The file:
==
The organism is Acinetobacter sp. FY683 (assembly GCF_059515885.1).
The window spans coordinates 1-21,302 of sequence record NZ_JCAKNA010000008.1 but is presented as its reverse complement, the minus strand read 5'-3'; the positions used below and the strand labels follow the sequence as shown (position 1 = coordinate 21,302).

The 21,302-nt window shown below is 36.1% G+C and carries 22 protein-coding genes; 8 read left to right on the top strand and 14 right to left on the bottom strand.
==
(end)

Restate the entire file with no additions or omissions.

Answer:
The organism is Acinetobacter sp. FY683 (assembly GCF_059515885.1).
The window spans coordinates 1-21,302 of sequence record NZ_JCAKNA010000008.1 but is presented as its reverse complement, the minus strand read 5'-3'; the positions used below and the strand labels follow the sequence as shown (position 1 = coordinate 21,302).

The 21,302-nt window shown below is 36.1% G+C and carries 22 protein-coding genes; 8 read left to right on the top strand and 14 right to left on the bottom strand.